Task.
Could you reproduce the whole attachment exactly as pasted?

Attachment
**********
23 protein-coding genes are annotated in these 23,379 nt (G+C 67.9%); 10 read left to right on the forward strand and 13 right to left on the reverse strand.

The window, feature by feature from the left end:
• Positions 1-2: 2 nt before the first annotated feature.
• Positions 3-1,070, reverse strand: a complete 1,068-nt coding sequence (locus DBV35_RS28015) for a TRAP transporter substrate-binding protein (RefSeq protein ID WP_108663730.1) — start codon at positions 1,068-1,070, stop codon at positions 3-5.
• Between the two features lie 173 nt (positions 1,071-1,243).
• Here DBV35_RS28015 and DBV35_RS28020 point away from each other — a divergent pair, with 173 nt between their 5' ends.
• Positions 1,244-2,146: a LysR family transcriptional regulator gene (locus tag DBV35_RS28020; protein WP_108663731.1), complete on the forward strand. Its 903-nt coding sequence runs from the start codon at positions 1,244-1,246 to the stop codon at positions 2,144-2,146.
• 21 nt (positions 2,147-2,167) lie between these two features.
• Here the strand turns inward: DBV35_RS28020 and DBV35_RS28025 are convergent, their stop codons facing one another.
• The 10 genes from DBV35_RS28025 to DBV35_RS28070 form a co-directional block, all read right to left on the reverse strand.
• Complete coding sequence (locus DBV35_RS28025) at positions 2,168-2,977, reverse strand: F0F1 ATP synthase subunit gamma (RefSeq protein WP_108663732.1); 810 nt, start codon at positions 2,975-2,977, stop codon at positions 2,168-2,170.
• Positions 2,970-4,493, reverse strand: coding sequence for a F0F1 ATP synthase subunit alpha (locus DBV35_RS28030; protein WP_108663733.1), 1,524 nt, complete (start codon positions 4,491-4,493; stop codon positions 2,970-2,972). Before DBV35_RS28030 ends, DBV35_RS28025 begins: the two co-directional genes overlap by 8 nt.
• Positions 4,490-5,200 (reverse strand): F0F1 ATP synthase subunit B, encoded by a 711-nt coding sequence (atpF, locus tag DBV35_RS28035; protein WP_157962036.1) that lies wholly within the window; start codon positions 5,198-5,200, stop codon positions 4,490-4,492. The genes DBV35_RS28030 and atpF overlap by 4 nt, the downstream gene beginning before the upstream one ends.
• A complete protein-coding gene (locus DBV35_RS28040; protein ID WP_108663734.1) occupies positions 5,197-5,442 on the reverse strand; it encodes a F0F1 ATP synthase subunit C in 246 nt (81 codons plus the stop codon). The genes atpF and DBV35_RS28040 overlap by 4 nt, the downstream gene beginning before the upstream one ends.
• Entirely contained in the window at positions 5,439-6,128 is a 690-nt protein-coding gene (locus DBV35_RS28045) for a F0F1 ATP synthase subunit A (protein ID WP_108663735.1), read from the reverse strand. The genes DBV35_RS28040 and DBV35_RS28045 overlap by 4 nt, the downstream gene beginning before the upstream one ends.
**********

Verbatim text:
23 protein-coding genes are annotated in these 23,379 nt (G+C 67.9%); 10 read left to right on the forward strand and 13 right to left on the reverse strand.

The window, feature by feature from the left end:
• Positions 1-2: 2 nt before the first annotated feature.
• Positions 3-1,070, reverse strand: a complete 1,068-nt coding sequence (locus DBV35_RS28015) for a TRAP transporter substrate-binding protein (RefSeq protein ID WP_108663730.1) — start codon at positions 1,068-1,070, stop codon at positions 3-5.
• Between the two features lie 173 nt (positions 1,071-1,243).
• Here DBV35_RS28015 and DBV35_RS28020 point away from each other — a divergent pair, with 173 nt between their 5' ends.
• Positions 1,244-2,146: a LysR family transcriptional regulator gene (locus tag DBV35_RS28020; protein WP_108663731.1), complete on the forward strand. Its 903-nt coding sequence runs from the start codon at positions 1,244-1,246 to the stop codon at positions 2,144-2,146.
• 21 nt (positions 2,147-2,167) lie between these two features.
• Here the strand turns inward: DBV35_RS28020 and DBV35_RS28025 are convergent, their stop codons facing one another.
• The 10 genes from DBV35_RS28025 to DBV35_RS28070 form a co-directional block, all read right to left on the reverse strand.
• Complete coding sequence (locus DBV35_RS28025) at positions 2,168-2,977, reverse strand: F0F1 ATP synthase subunit gamma (RefSeq protein WP_108663732.1); 810 nt, start codon at positions 2,975-2,977, stop codon at positions 2,168-2,170.
• Positions 2,970-4,493, reverse strand: coding sequence for a F0F1 ATP synthase subunit alpha (locus DBV35_RS28030; protein WP_108663733.1), 1,524 nt, complete (start codon positions 4,491-4,493; stop codon positions 2,970-2,972). Before DBV35_RS28030 ends, DBV35_RS28025 begins: the two co-directional genes overlap by 8 nt.
• Positions 4,490-5,200 (reverse strand): F0F1 ATP synthase subunit B, encoded by a 711-nt coding sequence (atpF, locus tag DBV35_RS28035; protein WP_157962036.1) that lies wholly within the window; start codon positions 5,198-5,200, stop codon positions 4,490-4,492. The genes DBV35_RS28030 and atpF overlap by 4 nt, the downstream gene beginning before the upstream one ends.
• A complete protein-coding gene (locus DBV35_RS28040; protein ID WP_108663734.1) occupies positions 5,197-5,442 on the reverse strand; it encodes a F0F1 ATP synthase subunit C in 246 nt (81 codons plus the stop codon). The genes atpF and DBV35_RS28040 overlap by 4 nt, the downstream gene beginning before the upstream one ends.
• Entirely contained in the window at positions 5,439-6,128 is a 690-nt protein-coding gene (locus DBV35_RS28045) for a F0F1 ATP synthase subunit A (protein ID WP_108663735.1), read from the reverse strand. The genes DBV35_RS28040 and DBV35_RS28045 overlap by 4 nt, the downstream gene beginning before the upstream one ends.